I curated six songs and was playing them on bar jukeboxes around New York. Socially conscious songs. Songs against war. Songs against power and greed. Songs to wake people up for this endless slumber.
The first song was “Get Up, Stand Up” by The Wailers. Second song “Fortunate Son” by Creedence. The third song was “For the Love of Money” by the O’Jays. I tested it out a week prior at BillyMark’s West, a bar I would call friendly territory to this kind of music. But today I was in a real Irish Bar in South Brooklyn. There were three tourists from the UK there and a handful of dusty regulars. Nothing about them said revolution. Tom Jones would’ve gone over swimmingly. I didn’t care. I just went up to the juke and played my songs.
The first three songs might as well have been wallpaper to the bar patrons. I lifted my head a few times to see if anyone caught the theme or felt the groove. Nothing. The fourth song was “The Revolution Will Not Be Televised” by the immortal Gil Scott-Heron. If the theme was obtuse before, this would bludgeon them over the head.
The bass groove came in. Then the first two lines, “You will not be able to stay home, brother. You will not be able to plug in, turn on and cop out.” A little jarring. The tourists were too timid to say anything. The bartender wasn’t. She was a middle aged, red-haired woman from England. She did not like her music funky and was definitely not in favor of any type of revolution.
“This music is garbage!”
“Who played this music?”
This went on for what seemed like an eternity. I sat at the bar, staring at a Daily News, trying not to laugh. Then the next song came on. This is the one song in my playlist that drives the point home the hardest. The zenith. The call to arms. The song America needs in 2018. The song composed of three perfect words.
FIGHT THE POWER
“Fight the Power” by Public Enemy. It’s as funky as it is angry. As cogent as it is creative. A song that could wake up the numbest American from their decade long social media scrolling binge. And it’s a gloriously long seven minutes.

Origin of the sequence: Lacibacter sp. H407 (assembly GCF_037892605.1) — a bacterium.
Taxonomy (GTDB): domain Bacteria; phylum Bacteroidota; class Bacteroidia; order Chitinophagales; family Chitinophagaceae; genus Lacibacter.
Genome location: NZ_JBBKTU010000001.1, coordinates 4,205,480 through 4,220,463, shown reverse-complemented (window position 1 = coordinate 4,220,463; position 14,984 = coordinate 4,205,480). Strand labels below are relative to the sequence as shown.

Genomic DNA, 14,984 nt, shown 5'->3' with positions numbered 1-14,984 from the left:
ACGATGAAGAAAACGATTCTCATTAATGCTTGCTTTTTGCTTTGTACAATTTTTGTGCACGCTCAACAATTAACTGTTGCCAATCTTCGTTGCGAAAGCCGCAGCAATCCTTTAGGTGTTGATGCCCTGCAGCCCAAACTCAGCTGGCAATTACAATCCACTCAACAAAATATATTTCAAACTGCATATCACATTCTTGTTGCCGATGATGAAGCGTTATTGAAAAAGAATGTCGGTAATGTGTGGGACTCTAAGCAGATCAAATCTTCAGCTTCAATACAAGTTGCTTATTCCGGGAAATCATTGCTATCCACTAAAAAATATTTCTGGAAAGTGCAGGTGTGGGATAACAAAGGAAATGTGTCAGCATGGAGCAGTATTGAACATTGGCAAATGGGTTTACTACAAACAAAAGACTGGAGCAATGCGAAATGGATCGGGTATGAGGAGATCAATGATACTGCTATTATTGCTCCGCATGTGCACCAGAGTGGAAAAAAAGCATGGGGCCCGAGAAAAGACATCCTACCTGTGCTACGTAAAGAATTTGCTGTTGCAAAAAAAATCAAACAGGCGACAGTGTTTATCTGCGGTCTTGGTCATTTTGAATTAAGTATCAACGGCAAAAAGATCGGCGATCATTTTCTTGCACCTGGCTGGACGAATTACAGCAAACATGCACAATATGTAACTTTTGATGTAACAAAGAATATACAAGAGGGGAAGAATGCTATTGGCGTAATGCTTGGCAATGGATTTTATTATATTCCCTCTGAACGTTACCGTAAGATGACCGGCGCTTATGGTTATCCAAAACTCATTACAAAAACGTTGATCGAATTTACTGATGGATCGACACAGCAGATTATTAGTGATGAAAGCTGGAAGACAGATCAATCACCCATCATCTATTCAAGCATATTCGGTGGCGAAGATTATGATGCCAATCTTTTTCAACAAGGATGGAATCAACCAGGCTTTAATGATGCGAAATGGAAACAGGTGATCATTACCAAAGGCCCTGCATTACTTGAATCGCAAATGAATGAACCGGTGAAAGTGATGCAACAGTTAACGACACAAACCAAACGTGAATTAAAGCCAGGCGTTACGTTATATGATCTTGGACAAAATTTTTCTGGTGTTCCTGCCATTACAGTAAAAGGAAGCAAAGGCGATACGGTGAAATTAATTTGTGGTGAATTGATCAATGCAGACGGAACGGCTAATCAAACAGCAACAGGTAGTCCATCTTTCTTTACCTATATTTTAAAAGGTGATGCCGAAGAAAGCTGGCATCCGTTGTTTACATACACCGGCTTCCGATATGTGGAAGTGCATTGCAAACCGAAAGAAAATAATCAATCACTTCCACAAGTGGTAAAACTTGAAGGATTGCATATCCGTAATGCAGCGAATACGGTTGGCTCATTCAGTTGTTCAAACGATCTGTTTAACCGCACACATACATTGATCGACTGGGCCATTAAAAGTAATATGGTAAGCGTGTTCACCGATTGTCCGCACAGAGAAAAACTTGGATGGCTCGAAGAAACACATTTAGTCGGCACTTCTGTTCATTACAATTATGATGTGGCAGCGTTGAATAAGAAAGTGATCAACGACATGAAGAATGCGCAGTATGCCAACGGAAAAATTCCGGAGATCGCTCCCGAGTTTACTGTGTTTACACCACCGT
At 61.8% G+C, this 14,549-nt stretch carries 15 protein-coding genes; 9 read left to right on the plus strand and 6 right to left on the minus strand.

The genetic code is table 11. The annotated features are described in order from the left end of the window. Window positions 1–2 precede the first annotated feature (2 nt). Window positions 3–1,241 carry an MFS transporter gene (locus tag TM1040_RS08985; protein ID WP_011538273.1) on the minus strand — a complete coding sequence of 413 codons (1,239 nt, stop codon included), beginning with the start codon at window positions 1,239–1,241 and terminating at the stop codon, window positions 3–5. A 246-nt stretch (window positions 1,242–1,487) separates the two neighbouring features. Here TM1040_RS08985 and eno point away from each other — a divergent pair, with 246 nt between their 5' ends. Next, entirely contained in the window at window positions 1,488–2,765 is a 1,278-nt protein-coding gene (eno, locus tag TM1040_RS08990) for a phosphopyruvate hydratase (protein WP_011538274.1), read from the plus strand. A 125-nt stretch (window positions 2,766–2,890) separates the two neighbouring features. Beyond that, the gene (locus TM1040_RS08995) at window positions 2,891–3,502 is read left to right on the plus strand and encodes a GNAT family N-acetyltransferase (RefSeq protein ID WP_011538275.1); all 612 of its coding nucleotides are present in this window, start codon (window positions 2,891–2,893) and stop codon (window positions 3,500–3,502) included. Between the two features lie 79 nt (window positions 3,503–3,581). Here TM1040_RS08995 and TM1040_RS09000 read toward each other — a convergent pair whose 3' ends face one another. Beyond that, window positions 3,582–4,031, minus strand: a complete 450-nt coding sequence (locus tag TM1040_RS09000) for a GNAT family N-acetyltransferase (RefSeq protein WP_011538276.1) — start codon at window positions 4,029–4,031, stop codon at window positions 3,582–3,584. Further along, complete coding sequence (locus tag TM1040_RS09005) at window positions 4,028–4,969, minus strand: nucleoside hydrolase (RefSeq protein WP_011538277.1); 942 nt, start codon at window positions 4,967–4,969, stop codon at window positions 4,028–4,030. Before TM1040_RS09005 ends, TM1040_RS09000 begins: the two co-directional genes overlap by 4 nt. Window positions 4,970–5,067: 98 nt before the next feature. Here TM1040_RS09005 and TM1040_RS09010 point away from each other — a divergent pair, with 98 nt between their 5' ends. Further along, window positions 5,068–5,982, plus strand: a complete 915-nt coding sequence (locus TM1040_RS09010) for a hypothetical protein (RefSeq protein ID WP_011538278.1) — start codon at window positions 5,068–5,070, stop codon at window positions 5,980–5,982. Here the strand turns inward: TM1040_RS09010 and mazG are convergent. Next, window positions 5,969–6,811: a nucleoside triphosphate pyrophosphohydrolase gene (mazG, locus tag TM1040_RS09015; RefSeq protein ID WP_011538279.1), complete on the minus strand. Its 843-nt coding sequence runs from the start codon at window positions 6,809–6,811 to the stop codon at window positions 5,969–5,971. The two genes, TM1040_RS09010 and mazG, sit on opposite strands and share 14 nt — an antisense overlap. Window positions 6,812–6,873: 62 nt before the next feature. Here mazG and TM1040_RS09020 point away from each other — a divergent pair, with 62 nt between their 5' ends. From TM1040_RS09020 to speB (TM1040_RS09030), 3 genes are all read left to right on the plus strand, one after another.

I knew this was going to be a challenge for the bartender. The beat was abrasive. The lyrics--black and angry, two things not customary in this bar. The chorus repeated over and over, “what we got to say, FIGHT THE POWER.” She was about to have a nervous breakdown.
Then the line about Elvis.
“Elvis was a hero to most but he never meant shit to me. You see straight up racist that sucker was simple and plain. Motherfuck him and John Wayne.”
At that point she screamed, “Can’t we just play some nice Christmas songs?” I kept my nose in the Daily News.
The song kept repeating over and over “what we got to say, FIGHT THE POWER.” There were a few false endings, then the chorus cranks up again. “FIGHT THE POWER.” The air was so thick in the bar. Every time Chuck D said “Fight the Power” it was like she was being waterboarded by Public Enemy. I just looked down at that Daily News and let it all wash over me. When Fight the Power ended, the bartender yelled at the top of her voice “Thank God!”
The next song and final song was “Volunteers” by Jefferson Airplane, a song whose message can get buried under the noisy guitar riff. To the bar patrons, it probably sounded like Pat Boone compared to what came before. The playlist ended, and so did the bartender’s shift.
No one attempted to follow my playlist. The bar was dead quiet, like the aftermath of a Civil War battle, casualties everywhere, I was the only survivor. The bartender sat next to me and ordered herself a drink, struck up a conversation to break through the thick silence. We got to talking about soap operas. She told me she watches the English soaps so she has something to talk to her mother about back home. I made a few hackneyed soap opera jokes about how the characters die and come back to life. I laid on extra charm. She laughed a few times. When she left she told me “that was actually fun.”
We both got what we wanted.